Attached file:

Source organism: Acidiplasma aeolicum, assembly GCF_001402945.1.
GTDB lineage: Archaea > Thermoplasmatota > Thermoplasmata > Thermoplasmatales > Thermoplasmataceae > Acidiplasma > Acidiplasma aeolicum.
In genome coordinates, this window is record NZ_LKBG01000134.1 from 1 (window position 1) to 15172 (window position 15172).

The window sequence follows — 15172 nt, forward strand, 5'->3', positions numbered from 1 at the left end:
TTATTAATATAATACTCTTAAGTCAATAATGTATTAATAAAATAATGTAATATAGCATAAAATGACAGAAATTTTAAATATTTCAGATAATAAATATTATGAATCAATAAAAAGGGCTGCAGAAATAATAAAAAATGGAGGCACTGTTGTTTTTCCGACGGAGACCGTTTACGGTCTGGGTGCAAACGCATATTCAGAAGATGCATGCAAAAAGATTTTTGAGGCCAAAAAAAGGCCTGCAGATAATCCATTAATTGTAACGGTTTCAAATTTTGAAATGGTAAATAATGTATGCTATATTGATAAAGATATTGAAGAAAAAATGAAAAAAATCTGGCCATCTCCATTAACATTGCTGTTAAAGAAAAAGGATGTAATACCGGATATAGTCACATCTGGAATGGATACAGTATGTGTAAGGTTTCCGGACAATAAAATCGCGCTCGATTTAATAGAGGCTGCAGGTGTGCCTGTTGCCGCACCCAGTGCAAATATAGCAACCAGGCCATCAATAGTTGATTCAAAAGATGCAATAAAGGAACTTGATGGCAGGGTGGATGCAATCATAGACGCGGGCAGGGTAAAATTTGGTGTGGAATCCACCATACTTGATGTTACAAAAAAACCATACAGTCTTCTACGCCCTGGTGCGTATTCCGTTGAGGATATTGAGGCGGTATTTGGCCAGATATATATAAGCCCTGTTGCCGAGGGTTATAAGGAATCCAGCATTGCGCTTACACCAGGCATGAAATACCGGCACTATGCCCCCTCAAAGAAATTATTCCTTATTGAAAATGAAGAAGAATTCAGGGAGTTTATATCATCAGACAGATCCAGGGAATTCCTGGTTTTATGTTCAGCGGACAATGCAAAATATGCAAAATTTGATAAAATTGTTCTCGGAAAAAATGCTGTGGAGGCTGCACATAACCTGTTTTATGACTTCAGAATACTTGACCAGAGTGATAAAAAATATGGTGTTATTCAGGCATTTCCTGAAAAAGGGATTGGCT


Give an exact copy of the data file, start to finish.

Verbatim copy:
Source organism: Acidiplasma aeolicum, assembly GCF_001402945.1.
GTDB lineage: Archaea > Thermoplasmatota > Thermoplasmata > Thermoplasmatales > Thermoplasmataceae > Acidiplasma > Acidiplasma aeolicum.
In genome coordinates, this window is record NZ_LKBG01000134.1 from 1 (window position 1) to 15172 (window position 15172).

The window sequence follows — 15172 nt, forward strand, 5'->3', positions numbered from 1 at the left end:
TTATTAATATAATACTCTTAAGTCAATAATGTATTAATAAAATAATGTAATATAGCATAAAATGACAGAAATTTTAAATATTTCAGATAATAAATATTATGAATCAATAAAAAGGGCTGCAGAAATAATAAAAAATGGAGGCACTGTTGTTTTTCCGACGGAGACCGTTTACGGTCTGGGTGCAAACGCATATTCAGAAGATGCATGCAAAAAGATTTTTGAGGCCAAAAAAAGGCCTGCAGATAATCCATTAATTGTAACGGTTTCAAATTTTGAAATGGTAAATAATGTATGCTATATTGATAAAGATATTGAAGAAAAAATGAAAAAAATCTGGCCATCTCCATTAACATTGCTGTTAAAGAAAAAGGATGTAATACCGGATATAGTCACATCTGGAATGGATACAGTATGTGTAAGGTTTCCGGACAATAAAATCGCGCTCGATTTAATAGAGGCTGCAGGTGTGCCTGTTGCCGCACCCAGTGCAAATATAGCAACCAGGCCATCAATAGTTGATTCAAAAGATGCAATAAAGGAACTTGATGGCAGGGTGGATGCAATCATAGACGCGGGCAGGGTAAAATTTGGTGTGGAATCCACCATACTTGATGTTACAAAAAAACCATACAGTCTTCTACGCCCTGGTGCGTATTCCGTTGAGGATATTGAGGCGGTATTTGGCCAGATATATATAAGCCCTGTTGCCGAGGGTTATAAGGAATCCAGCATTGCGCTTACACCAGGCATGAAATACCGGCACTATGCCCCCTCAAAGAAATTATTCCTTATTGAAAATGAAGAAGAATTCAGGGAGTTTATATCATCAGACAGATCCAGGGAATTCCTGGTTTTATGTTCAGCGGACAATGCAAAATATGCAAAATTTGATAAAATTGTTCTCGGAAAAAATGCTGTGGAGGCTGCACATAACCTGTTTTATGACTTCAGAATACTTGACCAGAGTGATAAAAAATATGGTGTTATTCAGGCATTTCCTGAAAAAGGGATTGGCT